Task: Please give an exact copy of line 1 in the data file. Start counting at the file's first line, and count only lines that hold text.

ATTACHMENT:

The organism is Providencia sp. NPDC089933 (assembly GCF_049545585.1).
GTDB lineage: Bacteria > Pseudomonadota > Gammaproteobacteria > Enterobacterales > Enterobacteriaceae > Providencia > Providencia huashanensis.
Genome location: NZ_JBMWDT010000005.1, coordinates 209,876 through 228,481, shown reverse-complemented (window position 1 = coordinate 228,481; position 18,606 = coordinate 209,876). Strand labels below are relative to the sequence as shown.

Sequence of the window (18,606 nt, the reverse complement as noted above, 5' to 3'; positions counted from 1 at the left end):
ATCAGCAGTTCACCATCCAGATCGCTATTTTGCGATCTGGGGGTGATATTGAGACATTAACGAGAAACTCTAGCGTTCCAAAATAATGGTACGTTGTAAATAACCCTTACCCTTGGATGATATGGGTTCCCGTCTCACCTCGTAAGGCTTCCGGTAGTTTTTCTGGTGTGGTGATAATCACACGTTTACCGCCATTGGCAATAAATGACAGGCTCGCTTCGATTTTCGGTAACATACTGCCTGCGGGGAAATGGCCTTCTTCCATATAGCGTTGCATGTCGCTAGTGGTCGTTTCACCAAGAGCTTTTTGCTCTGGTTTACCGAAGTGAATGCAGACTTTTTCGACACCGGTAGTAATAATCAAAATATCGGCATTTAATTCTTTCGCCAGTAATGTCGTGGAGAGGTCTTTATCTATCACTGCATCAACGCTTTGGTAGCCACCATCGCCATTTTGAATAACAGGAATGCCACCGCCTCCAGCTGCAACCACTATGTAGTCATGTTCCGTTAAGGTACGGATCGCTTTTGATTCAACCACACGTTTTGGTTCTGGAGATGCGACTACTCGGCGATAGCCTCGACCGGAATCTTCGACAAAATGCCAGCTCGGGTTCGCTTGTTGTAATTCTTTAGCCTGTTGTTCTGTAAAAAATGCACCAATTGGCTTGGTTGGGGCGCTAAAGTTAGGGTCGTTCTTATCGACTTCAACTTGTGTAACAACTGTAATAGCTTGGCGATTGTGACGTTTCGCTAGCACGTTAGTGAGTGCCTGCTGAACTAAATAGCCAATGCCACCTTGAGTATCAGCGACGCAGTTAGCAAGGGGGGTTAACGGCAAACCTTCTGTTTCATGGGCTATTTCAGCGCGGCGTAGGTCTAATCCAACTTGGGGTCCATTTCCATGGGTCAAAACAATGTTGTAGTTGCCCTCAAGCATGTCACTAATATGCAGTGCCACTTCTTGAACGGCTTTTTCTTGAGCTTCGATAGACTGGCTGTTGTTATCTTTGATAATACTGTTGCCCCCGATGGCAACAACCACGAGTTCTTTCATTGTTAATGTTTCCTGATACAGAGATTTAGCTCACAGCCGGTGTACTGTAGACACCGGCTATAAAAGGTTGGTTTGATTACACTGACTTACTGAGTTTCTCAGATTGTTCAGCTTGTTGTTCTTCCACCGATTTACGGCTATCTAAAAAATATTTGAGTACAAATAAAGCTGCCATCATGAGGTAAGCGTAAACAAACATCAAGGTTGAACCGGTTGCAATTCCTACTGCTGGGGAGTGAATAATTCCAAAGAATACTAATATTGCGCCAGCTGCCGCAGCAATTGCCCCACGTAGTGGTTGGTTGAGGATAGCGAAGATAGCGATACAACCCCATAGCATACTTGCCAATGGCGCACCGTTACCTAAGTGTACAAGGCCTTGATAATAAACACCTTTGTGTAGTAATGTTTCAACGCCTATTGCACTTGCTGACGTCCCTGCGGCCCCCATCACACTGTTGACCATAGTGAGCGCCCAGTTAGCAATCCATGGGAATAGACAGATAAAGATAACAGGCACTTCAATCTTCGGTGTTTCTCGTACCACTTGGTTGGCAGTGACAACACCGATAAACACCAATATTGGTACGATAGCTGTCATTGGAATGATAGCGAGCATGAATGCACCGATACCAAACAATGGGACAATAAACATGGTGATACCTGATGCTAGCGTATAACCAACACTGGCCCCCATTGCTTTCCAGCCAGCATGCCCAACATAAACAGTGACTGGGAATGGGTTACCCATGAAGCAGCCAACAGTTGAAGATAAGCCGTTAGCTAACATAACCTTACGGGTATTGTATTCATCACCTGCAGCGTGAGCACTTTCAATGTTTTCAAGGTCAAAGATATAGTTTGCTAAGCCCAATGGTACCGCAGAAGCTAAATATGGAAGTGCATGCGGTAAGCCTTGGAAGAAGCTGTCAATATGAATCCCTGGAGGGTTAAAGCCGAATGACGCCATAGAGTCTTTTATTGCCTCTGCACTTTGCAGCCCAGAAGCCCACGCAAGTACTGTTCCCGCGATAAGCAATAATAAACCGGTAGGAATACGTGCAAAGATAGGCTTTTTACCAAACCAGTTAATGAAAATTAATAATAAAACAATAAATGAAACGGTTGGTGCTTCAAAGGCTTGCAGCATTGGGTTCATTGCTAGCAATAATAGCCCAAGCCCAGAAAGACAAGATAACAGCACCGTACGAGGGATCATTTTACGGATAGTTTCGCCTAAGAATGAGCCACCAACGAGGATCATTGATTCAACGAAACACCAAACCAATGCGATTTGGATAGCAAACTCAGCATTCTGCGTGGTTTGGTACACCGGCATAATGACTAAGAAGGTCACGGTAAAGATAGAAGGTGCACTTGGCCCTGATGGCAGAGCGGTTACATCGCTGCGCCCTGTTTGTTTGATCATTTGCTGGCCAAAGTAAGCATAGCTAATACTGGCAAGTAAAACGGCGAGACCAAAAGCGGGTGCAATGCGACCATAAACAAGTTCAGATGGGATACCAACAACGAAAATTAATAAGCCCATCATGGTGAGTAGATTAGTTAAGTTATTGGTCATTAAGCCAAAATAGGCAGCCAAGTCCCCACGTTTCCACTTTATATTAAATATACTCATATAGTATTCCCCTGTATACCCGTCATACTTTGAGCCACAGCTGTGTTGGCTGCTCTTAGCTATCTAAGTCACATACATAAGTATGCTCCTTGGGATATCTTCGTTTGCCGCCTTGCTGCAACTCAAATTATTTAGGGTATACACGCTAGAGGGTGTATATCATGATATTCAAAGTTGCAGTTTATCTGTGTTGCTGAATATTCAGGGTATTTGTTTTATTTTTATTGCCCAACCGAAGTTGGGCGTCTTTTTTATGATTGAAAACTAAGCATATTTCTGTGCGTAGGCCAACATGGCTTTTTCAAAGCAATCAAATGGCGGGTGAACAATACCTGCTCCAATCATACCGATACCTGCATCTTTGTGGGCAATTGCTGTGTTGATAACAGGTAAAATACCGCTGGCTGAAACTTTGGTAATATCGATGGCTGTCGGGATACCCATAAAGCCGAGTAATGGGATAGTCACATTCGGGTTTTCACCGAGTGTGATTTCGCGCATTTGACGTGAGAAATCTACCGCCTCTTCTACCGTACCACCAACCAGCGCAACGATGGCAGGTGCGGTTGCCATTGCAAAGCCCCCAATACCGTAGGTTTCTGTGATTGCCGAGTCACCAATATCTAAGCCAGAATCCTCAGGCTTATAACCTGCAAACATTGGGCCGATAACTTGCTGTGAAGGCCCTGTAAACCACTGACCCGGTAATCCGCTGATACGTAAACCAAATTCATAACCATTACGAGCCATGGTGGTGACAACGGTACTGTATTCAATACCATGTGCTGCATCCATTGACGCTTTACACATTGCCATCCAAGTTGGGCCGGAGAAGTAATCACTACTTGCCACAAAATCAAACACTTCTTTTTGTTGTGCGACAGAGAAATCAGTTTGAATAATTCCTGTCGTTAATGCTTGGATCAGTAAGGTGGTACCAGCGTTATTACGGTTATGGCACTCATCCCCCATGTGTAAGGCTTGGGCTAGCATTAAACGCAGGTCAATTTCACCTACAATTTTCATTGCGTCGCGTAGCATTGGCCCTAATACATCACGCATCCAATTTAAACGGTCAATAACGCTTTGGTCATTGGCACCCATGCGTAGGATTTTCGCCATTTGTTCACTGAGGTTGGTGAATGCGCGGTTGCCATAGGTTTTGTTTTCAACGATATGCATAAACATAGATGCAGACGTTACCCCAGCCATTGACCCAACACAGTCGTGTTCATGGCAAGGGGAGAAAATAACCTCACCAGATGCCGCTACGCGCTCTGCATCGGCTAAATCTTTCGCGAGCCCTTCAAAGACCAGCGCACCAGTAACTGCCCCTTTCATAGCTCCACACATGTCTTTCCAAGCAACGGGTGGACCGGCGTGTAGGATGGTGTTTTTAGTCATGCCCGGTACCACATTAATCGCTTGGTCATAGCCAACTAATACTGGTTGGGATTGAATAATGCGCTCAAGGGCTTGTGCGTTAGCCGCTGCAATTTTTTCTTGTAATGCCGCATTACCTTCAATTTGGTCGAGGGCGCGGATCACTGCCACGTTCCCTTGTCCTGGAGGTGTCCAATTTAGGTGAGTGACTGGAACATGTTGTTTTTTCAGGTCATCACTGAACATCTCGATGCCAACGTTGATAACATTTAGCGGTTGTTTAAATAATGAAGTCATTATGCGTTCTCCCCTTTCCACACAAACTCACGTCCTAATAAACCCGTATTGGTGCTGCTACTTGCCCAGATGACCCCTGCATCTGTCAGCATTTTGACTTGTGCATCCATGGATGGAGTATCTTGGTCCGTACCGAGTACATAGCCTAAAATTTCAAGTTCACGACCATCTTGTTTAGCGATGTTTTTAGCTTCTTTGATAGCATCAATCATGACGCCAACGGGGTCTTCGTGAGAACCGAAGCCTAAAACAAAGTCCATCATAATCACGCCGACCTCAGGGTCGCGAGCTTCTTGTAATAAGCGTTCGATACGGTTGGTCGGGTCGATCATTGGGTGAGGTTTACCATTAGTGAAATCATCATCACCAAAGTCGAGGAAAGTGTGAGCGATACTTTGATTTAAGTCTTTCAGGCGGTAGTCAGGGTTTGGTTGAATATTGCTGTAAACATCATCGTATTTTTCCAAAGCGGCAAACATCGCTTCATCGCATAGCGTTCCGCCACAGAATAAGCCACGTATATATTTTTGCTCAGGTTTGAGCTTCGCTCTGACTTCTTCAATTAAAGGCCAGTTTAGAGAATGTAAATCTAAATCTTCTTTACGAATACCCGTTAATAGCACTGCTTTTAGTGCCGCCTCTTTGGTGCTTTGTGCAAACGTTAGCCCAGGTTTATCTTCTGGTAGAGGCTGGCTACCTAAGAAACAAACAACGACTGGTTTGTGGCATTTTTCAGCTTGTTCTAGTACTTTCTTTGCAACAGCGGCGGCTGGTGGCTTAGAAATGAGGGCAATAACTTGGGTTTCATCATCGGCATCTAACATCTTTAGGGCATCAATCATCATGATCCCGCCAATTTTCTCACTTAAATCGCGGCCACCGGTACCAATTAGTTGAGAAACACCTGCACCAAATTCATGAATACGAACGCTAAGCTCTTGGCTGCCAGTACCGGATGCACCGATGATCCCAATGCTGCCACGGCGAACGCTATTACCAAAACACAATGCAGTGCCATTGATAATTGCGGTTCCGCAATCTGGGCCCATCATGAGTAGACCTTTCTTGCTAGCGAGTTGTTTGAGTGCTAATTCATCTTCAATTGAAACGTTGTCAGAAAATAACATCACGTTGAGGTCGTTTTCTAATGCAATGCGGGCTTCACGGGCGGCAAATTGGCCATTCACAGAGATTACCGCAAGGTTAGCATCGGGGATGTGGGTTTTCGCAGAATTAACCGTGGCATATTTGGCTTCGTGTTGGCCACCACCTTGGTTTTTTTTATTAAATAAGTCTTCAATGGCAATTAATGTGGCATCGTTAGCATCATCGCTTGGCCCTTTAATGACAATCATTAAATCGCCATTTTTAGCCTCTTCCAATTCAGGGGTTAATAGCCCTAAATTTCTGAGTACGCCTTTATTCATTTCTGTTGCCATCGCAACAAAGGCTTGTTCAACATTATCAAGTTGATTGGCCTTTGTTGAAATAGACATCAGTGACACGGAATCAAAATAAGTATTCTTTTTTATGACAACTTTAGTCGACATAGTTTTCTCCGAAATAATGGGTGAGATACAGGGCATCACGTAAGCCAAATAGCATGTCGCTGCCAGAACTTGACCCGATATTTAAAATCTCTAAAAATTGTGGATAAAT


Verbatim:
The organism is Providencia sp. NPDC089933 (assembly GCF_049545585.1).